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State v. Hodge

SUPERIOR COURT OF NEW JERSEY APPELLATE DIVISION


November 30, 2009

STATE OF NEW JERSEY, PLAINTIFF-RESPONDENT,
v.
LOUIS HODGE, DEFENDANT-APPELLANT.

On appeal from the Superior Court of New Jersey, Law Division, Passaic County, Indictment No. 06-11-1362.

Per curiam.

NOT FOR PUBLICATION WITHOUT THE APPROVAL OF THE APPELLATE DIVISION

Submitted September 14, 2009

Before Judges Rodríguez and Reisner.

Following a jury trial, defendant Louis Hodge was convicted of fourth degree hindering apprehension, N.J.S.A. 2C:29-3b(1). The judge imposed an eighteen-month term.*fn1 We affirm.

This is a summary of the trial proofs. At approximately 8:50 a.m. on July 14, 2006, Detective Lieutenant Danyal Bachok was conducting surveillance with the Passaic County Prosecutor's Office Narcotics Task Force from an unmarked vehicle parked about fifty to one hundred feet from the main entrance to the Alexander Hamilton Housing Projects in Paterson. He observed defendant drive up in a 2000 Kia Sportage and park diagonally opposite from the surveillance position. Defendant walked into the housing projects and engaged in a brief conversation near the entrance with another male. Defendant handed the other male money in exchange for an object and immediately put the object in his front pants pocket. Bachok could not discern, with the use of binoculars, the precise quantity of money or the nature of the object. He estimated that the entire conversation and exchange took approximately five seconds. Defendant promptly walked back to the Kia alone and drove off.

Bachok radioed a description of defendant, his vehicle, and its direction to nearby arrest teams. Moments later, Detective Dean Bradle, driving an unmarked vehicle with his partner, Patrol Sergeant Michael Kassai, spotted the Kia. They pulled up behind it and executed a stop. A second arrest team in another unmarked vehicle driven by Detective Sergeant George Rosario simultaneously activated their lights and sirens and pulled in front of the Kia.

Rosario's partner, Detective James Avigliano, jumped out of the second arrest car displaying his badge. Defendant hastily raised his right hand to his face as though he was putting something in his mouth. Believing that defendant was attempting to swallow narcotics, Avigliano ran to the Kia, opened the driver's side door, and put his hand on defendant's throat with the intent of inducing a gag reflex. Avigliano announced that he was a police officer, told defendant that he was under arrest, and instructed him to spit out whatever he had in his mouth. Defendant flailed his arms and tried to free himself from Avigliano. Kassai approached the Kia from behind and opened the front passenger door. The Kia began to roll forward for a few feet. Kassai managed to put the Kia in park. Defendant, while struggling with Avigliano, spit out what he had in his mouth. The spit struck Kassai in the face, left eye, nose, and mouth. Kassai immediately pulled back from the Kia to wipe the spit from his face with his shirt and hands. He testified that a hard, granular, off-white substance was in the saliva he wiped off. The substance was never field tested or submitted to a laboratory for analysis.

Defendant was quickly removed from the Kia, handcuffed, and placed on the sidewalk. A search of the interior of the Kia yielded a small zip lock plastic bag with its top roughly torn off, lying on the front passenger seat. A four-to-five-inch clear glass pipe was subsequently found in defendant's jeans.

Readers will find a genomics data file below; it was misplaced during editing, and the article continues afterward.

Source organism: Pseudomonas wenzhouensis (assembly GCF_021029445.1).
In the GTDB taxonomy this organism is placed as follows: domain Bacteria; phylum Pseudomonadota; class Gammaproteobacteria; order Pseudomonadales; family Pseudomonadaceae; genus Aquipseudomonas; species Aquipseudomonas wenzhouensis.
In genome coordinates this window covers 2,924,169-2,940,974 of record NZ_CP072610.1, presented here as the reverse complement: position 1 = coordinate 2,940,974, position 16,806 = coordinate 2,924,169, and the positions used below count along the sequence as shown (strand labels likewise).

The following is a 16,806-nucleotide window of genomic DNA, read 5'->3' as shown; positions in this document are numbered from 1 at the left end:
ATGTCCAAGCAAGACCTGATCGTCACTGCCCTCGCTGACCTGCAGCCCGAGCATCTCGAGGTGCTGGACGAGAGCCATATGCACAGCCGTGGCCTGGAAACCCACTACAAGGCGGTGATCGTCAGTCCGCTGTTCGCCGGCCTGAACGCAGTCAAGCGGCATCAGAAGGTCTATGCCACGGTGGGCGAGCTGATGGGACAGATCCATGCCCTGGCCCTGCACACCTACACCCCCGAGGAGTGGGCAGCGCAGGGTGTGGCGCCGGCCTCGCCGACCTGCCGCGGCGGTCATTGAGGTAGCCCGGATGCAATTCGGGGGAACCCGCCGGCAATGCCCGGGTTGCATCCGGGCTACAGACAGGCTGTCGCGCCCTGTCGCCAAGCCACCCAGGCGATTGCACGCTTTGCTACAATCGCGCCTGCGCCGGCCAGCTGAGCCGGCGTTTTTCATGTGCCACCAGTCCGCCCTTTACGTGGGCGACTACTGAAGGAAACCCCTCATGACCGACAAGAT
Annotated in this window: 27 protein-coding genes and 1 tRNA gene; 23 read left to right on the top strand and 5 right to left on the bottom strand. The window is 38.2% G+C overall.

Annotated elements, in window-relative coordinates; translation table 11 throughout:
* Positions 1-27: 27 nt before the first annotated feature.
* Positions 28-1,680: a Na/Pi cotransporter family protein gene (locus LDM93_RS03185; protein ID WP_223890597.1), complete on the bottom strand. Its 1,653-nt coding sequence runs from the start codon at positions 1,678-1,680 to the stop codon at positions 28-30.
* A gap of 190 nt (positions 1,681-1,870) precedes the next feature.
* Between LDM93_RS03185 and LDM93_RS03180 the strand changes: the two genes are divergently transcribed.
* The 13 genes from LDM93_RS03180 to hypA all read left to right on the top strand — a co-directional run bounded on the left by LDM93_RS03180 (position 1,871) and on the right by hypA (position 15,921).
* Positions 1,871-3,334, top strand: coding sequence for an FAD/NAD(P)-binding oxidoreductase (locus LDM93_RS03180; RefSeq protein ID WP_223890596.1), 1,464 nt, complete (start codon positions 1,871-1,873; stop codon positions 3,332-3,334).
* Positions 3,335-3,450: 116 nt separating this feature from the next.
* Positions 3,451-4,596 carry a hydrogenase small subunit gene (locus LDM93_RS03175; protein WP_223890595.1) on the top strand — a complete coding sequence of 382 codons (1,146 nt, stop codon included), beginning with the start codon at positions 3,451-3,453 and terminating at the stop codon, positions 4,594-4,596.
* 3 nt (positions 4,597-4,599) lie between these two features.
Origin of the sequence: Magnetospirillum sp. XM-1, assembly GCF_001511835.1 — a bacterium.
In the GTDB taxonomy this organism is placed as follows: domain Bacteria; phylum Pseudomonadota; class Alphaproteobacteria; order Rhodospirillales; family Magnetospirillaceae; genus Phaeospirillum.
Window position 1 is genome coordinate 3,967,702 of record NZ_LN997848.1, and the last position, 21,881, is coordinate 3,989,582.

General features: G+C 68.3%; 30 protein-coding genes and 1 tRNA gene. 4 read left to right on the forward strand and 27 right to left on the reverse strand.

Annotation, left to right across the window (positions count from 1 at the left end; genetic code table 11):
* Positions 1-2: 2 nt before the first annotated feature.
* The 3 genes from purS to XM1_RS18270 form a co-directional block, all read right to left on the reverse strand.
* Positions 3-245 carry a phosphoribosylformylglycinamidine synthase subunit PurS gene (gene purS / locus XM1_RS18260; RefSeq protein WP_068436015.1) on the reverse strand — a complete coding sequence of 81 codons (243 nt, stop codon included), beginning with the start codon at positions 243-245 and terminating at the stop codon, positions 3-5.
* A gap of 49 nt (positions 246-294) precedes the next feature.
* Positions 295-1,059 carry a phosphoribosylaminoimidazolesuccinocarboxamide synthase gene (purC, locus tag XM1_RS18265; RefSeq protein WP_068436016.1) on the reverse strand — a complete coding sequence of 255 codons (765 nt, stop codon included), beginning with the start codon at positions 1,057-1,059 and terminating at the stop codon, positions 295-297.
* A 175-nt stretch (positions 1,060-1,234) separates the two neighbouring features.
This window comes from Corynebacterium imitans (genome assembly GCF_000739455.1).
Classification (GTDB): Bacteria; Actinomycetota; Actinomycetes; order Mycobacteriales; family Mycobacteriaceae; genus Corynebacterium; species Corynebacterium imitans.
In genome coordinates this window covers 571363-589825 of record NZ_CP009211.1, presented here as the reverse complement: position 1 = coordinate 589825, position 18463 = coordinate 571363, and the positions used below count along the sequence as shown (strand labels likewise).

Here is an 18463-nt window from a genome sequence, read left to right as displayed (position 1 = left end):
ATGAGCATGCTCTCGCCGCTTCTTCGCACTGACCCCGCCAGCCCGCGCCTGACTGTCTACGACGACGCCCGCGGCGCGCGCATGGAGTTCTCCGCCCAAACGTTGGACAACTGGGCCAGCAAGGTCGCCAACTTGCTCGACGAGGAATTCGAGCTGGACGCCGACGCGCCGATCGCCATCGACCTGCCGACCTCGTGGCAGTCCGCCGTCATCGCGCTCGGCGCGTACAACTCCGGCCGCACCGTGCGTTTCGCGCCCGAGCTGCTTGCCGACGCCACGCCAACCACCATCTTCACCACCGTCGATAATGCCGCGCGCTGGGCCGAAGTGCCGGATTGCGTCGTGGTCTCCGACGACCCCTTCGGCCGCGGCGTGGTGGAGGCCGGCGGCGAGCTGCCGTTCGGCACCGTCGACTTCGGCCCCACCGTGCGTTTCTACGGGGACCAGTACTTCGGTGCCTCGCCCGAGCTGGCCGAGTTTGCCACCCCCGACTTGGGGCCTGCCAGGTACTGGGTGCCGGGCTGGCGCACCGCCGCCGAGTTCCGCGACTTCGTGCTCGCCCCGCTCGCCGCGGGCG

Bradle drove Kassai to a nearby firehouse, while defendant was handcuffed and seated in the rear of the police vehicle. There, a medic flushed the residue from Kassai's face, but suggested going to a hospital to ensure that everything had been removed. On the way to St. Joseph's Hospital, defendant attempted to reassure Kassai by offering to give blood or be otherwise tested to confirm that he was not sick. A doctor examined Kassai and determined that the medic's cleaning was adequate and that no testing would be needed at that point. Neither the pipe nor the plastic bag was introduced at trial.

On appeal, defendant contends:

THE TRIAL COURT SHOULD HAVE SUPPRESSED THE EVIDENCE SEIZED IN THIS MATTER AND PRECLUDED ANY MENTION OF IT AT THE TRIAL (Partially Raised at Trial).

We disagree.

During trial, the judge denied defendant's motion to suppress evidence. We agree with the judge's analysis. With respect to the plastic bag, a warrantless search of a vehicle following a stop and arrest of its occupant can be justified pursuant to the automobile exception or search-incident-to-arrest exception to the normal requirement of a warrant based on probable cause. State v. Pena-Flores, 198 N.J. 6, 28-30 (2009). Under the automobile exception, the warrant requirement may be excused only "where (1) the stop is unexpected; (2) the police have probable cause to believe that the vehicle contains contraband or evidence of a crime; and (3) exigent circumstances exist under which it is impracticable to obtain a warrant." Id. at 28. Exigency must be determined on a case-by-case basis.

Id. at 28-29. Here, in view of the fact that defendant had just spat an unidentified substance in Kassai's face, there was an exigent need to search for the source of the substance.

Defendant also contends:

THE STATE PRESENTED EXPERT TESTIMONY THROUGH THE TESTIMONY OF THE OFFICERS WHICH WENT BEYOND LAY OPINION TESTIMONY AND FOR WHICH THE OFFICERS WERE NOT QUALIFIED BEFORE THE JURY AS EXPERTS. THE STATE'S RELIANCE ON THIS TESTIMONY DURING SUMMATION COUPLED WITH AN ARGUMENT NOT BASED ON FACTS IN EVIDENCE COMPOUNDED THE ERROR OF THIS TESTIMONY THEREBY DEPRIVING THE DEFENDANT OF A FAIR TRIAL (Partially Raised at Trial).